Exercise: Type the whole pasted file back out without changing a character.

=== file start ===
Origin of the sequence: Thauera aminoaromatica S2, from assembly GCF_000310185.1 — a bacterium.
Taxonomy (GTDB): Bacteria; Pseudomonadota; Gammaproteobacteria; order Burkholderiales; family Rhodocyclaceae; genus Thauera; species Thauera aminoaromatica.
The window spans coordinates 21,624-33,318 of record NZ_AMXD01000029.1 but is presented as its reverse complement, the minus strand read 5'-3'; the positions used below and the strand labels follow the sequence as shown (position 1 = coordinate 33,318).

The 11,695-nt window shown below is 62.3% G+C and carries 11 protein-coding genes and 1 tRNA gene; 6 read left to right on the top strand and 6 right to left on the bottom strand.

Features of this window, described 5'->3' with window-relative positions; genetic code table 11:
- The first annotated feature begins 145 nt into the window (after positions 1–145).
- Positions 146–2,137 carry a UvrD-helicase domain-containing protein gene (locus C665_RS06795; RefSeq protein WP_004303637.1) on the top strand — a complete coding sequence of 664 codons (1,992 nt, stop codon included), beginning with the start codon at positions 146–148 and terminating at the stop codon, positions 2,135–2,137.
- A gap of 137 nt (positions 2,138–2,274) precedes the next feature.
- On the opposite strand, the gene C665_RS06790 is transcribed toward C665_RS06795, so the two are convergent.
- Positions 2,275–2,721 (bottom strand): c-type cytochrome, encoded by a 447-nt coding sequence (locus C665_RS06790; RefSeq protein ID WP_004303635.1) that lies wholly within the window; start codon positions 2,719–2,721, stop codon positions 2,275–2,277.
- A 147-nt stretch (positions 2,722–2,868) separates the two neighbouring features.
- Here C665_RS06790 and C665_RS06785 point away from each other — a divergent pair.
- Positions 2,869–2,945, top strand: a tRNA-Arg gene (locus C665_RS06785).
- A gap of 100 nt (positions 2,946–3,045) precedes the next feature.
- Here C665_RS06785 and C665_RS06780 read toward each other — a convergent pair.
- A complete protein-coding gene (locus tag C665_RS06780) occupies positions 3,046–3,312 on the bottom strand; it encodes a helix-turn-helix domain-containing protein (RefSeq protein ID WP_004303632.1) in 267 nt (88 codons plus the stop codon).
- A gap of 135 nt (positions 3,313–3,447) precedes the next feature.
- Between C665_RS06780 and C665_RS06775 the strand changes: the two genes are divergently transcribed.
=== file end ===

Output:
Origin of the sequence: Thauera aminoaromatica S2, from assembly GCF_000310185.1 — a bacterium.
Taxonomy (GTDB): Bacteria; Pseudomonadota; Gammaproteobacteria; order Burkholderiales; family Rhodocyclaceae; genus Thauera; species Thauera aminoaromatica.
The window spans coordinates 21,624-33,318 of record NZ_AMXD01000029.1 but is presented as its reverse complement, the minus strand read 5'-3'; the positions used below and the strand labels follow the sequence as shown (position 1 = coordinate 33,318).

The 11,695-nt window shown below is 62.3% G+C and carries 11 protein-coding genes and 1 tRNA gene; 6 read left to right on the top strand and 6 right to left on the bottom strand.

Features of this window, described 5'->3' with window-relative positions; genetic code table 11:
- The first annotated feature begins 145 nt into the window (after positions 1–145).
- Positions 146–2,137 carry a UvrD-helicase domain-containing protein gene (locus C665_RS06795; RefSeq protein WP_004303637.1) on the top strand — a complete coding sequence of 664 codons (1,992 nt, stop codon included), beginning with the start codon at positions 146–148 and terminating at the stop codon, positions 2,135–2,137.
- A gap of 137 nt (positions 2,138–2,274) precedes the next feature.
- On the opposite strand, the gene C665_RS06790 is transcribed toward C665_RS06795, so the two are convergent.
- Positions 2,275–2,721 (bottom strand): c-type cytochrome, encoded by a 447-nt coding sequence (locus C665_RS06790; RefSeq protein ID WP_004303635.1) that lies wholly within the window; start codon positions 2,719–2,721, stop codon positions 2,275–2,277.
- A 147-nt stretch (positions 2,722–2,868) separates the two neighbouring features.
- Here C665_RS06790 and C665_RS06785 point away from each other — a divergent pair.
- Positions 2,869–2,945, top strand: a tRNA-Arg gene (locus C665_RS06785).
- A gap of 100 nt (positions 2,946–3,045) precedes the next feature.
- Here C665_RS06785 and C665_RS06780 read toward each other — a convergent pair.
- A complete protein-coding gene (locus tag C665_RS06780) occupies positions 3,046–3,312 on the bottom strand; it encodes a helix-turn-helix domain-containing protein (RefSeq protein ID WP_004303632.1) in 267 nt (88 codons plus the stop codon).
- A gap of 135 nt (positions 3,313–3,447) precedes the next feature.
- Between C665_RS06780 and C665_RS06775 the strand changes: the two genes are divergently transcribed.